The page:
> so far. Does anyone know of such a thing?

> (Why do I want this? Because one day I'd like to use a computer system
>  where I understand *all* the code, so the less code the better!)

One of the guys at the SVFIG meeting (Notes
http://www.forth.org/svfig/kk/09-2001.html) with the John Carpenter

this guy os working on to make colorforth portable.

geakazoid



Wed, 24 Mar 2004 07:08:36 GMT  
 stand-alone x86/pc forth?
Greg,

As I recall, the original MVPFORTH could be made to boot from a floppy
and run without
any other support.

Glenn Haydon has it available & an online manual at
http://theforthsource.com/guide.html

Hope this is useful.

Vern
-------

Quote:

> I would like a forth system that runs stand-alone, not under some other
> os like Linux or dos etc. Preferably on an x86 ibm pc type box, and
> preferably free (in both senses). I haven't had any luck in my search
> so far. Does anyone know of such a thing?

> (Why do I want this? Because one day I'd like to use a computer system
>  where I understand *all* the code, so the less code the better!)



Wed, 24 Mar 2004 12:54:39 GMT  
 stand-alone x86/pc forth?

Quote:

> I would like a forth system that runs stand-alone, not under some other
> os like Linux or dos etc. Preferably on an x86 ibm pc type box, and
> preferably free (in both senses). I haven't had any luck in my search
> so far. Does anyone know of such a thing?

> (Why do I want this? Because one day I'd like to use a computer system
>  where I understand *all* the code, so the less code the better!)

Thanks very much to those who responded to this.
I'm sorry I've taken a while to get back to you.

I've checked out enth, and it looks great. The only slight hassle is that
it requires non-ancient video hardware (vesa 2.0) which my beloved old
386 (Curry) lacks. But hacking it to use something simpler might be a
good summer holidays project.

I've had a brief look at ciforth, and it also looks good.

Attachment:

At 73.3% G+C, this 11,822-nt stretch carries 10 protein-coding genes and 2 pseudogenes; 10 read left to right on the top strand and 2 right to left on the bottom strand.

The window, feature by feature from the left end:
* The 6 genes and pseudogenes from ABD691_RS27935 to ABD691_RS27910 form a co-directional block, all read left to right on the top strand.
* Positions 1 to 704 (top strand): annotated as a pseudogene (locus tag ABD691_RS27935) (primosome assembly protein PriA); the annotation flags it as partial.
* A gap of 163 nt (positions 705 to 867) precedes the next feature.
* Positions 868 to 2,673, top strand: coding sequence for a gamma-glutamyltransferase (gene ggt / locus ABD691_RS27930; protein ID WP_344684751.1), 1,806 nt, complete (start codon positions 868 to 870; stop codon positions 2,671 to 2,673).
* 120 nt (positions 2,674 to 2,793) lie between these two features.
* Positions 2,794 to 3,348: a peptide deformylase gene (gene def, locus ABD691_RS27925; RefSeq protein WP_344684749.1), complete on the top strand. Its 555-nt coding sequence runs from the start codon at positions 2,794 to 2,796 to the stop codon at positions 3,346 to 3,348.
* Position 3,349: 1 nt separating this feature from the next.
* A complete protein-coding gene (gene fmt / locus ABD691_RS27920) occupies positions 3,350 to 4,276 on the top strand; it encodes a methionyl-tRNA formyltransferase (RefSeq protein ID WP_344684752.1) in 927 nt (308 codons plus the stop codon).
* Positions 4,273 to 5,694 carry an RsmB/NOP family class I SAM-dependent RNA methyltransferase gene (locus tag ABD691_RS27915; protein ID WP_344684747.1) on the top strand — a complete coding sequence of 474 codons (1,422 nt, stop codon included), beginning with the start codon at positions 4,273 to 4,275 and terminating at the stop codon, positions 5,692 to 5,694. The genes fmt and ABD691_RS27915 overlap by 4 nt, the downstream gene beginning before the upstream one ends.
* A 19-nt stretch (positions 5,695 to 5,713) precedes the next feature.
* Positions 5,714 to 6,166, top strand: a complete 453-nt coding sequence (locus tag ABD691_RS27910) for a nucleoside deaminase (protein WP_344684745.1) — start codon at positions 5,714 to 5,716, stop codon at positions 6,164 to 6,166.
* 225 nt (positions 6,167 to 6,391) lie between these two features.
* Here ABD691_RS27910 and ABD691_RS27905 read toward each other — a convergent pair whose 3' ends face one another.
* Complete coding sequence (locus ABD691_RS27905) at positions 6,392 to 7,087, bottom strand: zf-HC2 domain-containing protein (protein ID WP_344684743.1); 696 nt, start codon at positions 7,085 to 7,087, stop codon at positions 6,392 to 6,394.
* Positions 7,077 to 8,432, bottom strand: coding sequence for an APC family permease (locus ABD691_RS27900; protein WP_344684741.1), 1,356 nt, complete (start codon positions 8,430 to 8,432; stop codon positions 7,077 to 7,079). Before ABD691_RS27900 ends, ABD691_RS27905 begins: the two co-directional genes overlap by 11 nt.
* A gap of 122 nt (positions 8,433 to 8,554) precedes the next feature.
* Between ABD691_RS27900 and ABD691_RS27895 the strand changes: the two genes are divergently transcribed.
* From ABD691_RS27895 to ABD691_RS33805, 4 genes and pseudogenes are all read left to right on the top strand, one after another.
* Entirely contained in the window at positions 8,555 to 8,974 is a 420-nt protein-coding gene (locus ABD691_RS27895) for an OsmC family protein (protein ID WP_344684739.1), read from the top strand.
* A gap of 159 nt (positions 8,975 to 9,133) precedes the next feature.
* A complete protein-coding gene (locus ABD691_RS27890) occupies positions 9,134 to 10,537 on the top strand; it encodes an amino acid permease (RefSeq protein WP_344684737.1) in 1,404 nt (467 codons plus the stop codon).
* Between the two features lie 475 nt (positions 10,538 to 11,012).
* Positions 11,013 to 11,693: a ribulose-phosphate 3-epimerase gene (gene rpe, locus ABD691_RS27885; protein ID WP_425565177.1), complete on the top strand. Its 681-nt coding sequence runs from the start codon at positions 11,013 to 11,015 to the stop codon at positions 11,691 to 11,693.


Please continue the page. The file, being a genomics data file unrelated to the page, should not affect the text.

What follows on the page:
If I can get that to run in Minix-vmd on the 386, that will probably
be the answer.

Anyhow, thanks again, you've really got me started now.

Greg O'Keefe



Tue, 30 Mar 2004 07:34:10 GMT  
 stand-alone x86/pc forth?

Quote:



>> I would like a forth system that runs stand-alone, not under some other
>> os like Linux or dos etc. Preferably on an x86 ibm pc type box, and
>> preferably free (in both senses). I haven't had any luck in my search
>> so far. Does anyone know of such a thing?

>> (Why do I want this? Because one day I'd like to use a computer system
>>  where I understand *all* the code, so the less code the better!)

>Thanks very much to those who responded to this.
>I'm sorry I've taken a while to get back to you.

>I've checked out enth, and it looks great. The only slight hassle is that
>it requires non-ancient video hardware (vesa 2.0) which my beloved old
>386 (Curry) lacks. But hacking it to use something simpler might be a
>good summer holidays project.

Prior to Enth 0.4.0, Sean used 80x25 color text mode.  Now he just puts
the card into a suitable linear frame buffer mode and draws the characters
himself.  Try something previous to 0.4.0 for good-ol'-text mode.

Quote:
>I've had a brief look at ciforth, and it also looks good.
>If I can get that to run in Minix-vmd on the 386, that will probably
>be the answer.

I haven't tried the native ciforth yet.  I guess I ought to give it a shot.
-- Trey


Tue, 30 Mar 2004 09:35:44 GMT  
 
 [ 10 post ]